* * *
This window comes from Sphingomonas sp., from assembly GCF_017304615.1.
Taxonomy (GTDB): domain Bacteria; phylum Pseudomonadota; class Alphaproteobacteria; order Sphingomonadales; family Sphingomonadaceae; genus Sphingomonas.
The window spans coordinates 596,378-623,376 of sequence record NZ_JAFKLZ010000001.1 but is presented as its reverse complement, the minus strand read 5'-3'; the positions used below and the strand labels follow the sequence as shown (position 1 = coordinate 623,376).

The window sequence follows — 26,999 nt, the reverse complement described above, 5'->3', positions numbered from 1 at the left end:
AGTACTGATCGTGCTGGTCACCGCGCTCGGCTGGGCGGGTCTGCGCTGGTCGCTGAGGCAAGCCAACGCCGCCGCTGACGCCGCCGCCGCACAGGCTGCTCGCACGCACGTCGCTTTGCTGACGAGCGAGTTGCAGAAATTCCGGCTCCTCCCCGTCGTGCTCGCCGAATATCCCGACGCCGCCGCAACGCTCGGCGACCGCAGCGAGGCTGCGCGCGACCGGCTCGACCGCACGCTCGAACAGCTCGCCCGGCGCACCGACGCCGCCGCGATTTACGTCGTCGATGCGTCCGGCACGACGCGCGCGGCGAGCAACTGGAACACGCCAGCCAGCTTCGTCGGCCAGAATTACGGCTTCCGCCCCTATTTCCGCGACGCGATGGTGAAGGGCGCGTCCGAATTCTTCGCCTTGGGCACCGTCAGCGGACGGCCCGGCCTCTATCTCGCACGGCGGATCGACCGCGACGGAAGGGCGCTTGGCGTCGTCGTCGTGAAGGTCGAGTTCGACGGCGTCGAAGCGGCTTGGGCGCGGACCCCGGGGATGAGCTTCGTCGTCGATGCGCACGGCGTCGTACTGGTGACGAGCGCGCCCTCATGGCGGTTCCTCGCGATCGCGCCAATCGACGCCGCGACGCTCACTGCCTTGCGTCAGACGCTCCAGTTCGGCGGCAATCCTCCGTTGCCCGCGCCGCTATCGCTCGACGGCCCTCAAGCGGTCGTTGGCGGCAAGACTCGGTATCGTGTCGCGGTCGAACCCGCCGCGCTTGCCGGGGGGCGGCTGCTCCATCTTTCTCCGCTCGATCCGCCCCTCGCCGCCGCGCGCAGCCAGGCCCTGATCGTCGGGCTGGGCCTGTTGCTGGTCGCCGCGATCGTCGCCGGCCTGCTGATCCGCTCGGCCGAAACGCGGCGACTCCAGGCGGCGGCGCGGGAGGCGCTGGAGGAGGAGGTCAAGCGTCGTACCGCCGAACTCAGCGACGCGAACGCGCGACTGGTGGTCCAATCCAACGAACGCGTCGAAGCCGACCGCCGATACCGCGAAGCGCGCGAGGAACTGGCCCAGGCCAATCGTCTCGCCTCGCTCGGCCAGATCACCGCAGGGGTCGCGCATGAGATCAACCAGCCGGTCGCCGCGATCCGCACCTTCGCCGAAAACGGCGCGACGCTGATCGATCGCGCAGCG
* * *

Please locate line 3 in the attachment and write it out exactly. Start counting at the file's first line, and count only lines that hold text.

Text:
The window spans coordinates 596,378-623,376 of sequence record NZ_JAFKLZ010000001.1 but is presented as its reverse complement, the minus strand read 5'-3'; the positions used below and the strand labels follow the sequence as shown (position 1 = coordinate 623,376).